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Building your own Hotspot Cable
For the Kenwood TS-2000

The TS-2000 is a very versatile radio, covering the HF bands as well as 2 meters and 70cm.  It has two receivers. The Main Receiver (A-side) covers all bands; the Sub Receiver (B-side) covers VHF/UHF.  For this reason, if you already use a TS-2000 for HF, you may choose to use its sub-receiver for Hotspot work.  Or, you may decide to try out D-Star QSOs on HF, particularly if you already have an AMBE device like the Star*DV from MoenComm, the ThumbDV from NW Digital Radio or the DV3K or DV Dongle from Internet Labs.

This page shows the easiest way I've found to build your own cable between a GMSK Modem with DSub9 connector and the TS-2000's ACC2 connector.  The hard part -- soldering up the ACC2 13 pin connector, is made easy because BuxComm sells these already wired for a reasonable price.  All you have to do is strip the wires on the other end and solder them up to a DSub9 connector (and that is an easy connector to work with).

For Hotspot work, you may prefer to use the B-side or Sub-Receiver.  For HF D-Star, you must use the A-side or Main-Receiver.  On this page, I've added a twist by showing how to make a main cable that will work with the TS-2000's main receiver, plus an adapter cable that will let you use the sub-receiver.  

While I recommend building both the long cable and the adapter, if you will always be using the Main-Receiver, just build the long cable.

Note:  I have since built a cable for myself that has a small DPDT switch instead of the adapter cable, so it can work with either side of the TS-2000 with the flick of the switch.  If you look at the wiring diagram, you'll see how to do that.


GMSK Node Adapter end of the cable
Many boards use a 9-pin DSub connector, including DUTCH*Star GMSK modems or the Matrix Circuits Star*Board(tm), so I'll describe that.

TS-2000's ACC2 end of cable

Building an adapter cable to use GMSK Modem with Sub Receiver

Pin Connections - Adapter Cable for using Sub Receiver
This cable can be short, for example 6 inches

Connect pin on

DSub9 Male

To pin on

Dsub9 Female




TX Audio















RX Audio




Radio and Modem Configuration

General Radio Settings

  • Menu 50F – 9600 bps

  • Menu 55 – Off

  • Menu 20 – Off

  • Menu 21 – Off 

To use with Main Receiver (HF, VHF, UHF)

  • Use long cable from TS-2000’s ACC2 to GMSK Modem

  •  Radio Settings

    • Menu 50E – Main

    • Receiving Mode – FMN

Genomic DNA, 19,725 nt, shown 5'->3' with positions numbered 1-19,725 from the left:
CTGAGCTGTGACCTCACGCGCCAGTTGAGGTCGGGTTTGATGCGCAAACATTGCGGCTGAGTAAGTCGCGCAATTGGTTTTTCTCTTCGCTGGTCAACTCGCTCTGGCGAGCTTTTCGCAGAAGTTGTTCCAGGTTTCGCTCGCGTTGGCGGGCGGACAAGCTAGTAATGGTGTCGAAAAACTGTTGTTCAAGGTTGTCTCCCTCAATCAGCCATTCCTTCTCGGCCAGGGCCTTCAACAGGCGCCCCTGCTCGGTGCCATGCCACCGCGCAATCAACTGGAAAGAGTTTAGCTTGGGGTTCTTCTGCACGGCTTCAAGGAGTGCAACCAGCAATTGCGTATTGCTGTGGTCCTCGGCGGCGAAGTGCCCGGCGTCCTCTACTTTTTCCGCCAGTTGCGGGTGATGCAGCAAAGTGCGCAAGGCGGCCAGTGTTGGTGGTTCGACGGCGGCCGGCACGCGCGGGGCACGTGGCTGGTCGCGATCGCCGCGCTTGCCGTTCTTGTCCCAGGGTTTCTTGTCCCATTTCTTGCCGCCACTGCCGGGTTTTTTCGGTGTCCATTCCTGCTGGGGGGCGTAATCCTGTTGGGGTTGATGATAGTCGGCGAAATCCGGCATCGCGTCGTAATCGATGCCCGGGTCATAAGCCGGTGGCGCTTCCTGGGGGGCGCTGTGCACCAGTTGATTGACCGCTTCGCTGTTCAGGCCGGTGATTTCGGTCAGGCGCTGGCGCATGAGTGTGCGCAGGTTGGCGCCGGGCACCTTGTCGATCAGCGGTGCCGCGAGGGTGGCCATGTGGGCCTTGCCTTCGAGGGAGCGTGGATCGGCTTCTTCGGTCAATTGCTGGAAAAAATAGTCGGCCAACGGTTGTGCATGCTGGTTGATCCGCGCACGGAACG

To use with Sub Receiver and Adapter Cable

  • Plug adapter cable to end of long cable and to GMSK Modem

  • Radio Settings

    • Menu 50E – Sub

    • Receiving Mode – FM (K-type), FMN (All E-types)

Configuration and Adjustment

  • The same process is used, no matter which analog FM radio is used.  Get NAWinTEST to work before moving onto other software.  The idea is to ensure the TS-2000’s settings are right, and to learn how to test and set the RX Invert and TX Invert settings for the board’s firmware.

  • The required RX Invert and TX Invert settings depend on the band and whether using the Main or Sub Receiver.

  • See http://www.k6jm.com/hs-setup.htm – Step 4.

  • Also see http://www.gmskdvnode.info/ – questions 6 and 7.

  • Note that the RX Invert and TX Invert settings depend on both band and Main or Sub Receiver

  • See table for VHF and UHF settings.  For HF, make a similar table by testing with people using ICOM 9100s or 7100s.

  • Generally, once the TX trim pot (R36) is correctly adjusted, it won’t need to be readjusted when changing bands or Main/Sub Receiver.  With a table for both VHF/UHF, just switch to the band, bring up NAWinCFG and change the Invert settings, and you’ll be ready to go.




RX Invert

TX Invert

2 meters







70 cm







  •  For D-Star on HF, make up a similar table for each HF band you plan to operate on.  That way, when you want to change bands, just do the following

    • Exit GMSKClient

    • Start NAWinCFG

    • Change RX Invert and/or TX Invert as defined in your table

    • Save, Exit NAWinCFG and start GMSKClient

D-Star® is a registered trademark used for communication equipment (repeaters and transceivers) for amateur radio communications, and owned by Icom Incorporated.

Copyright © 2009-2016 James M. Moen. All rights reserved.
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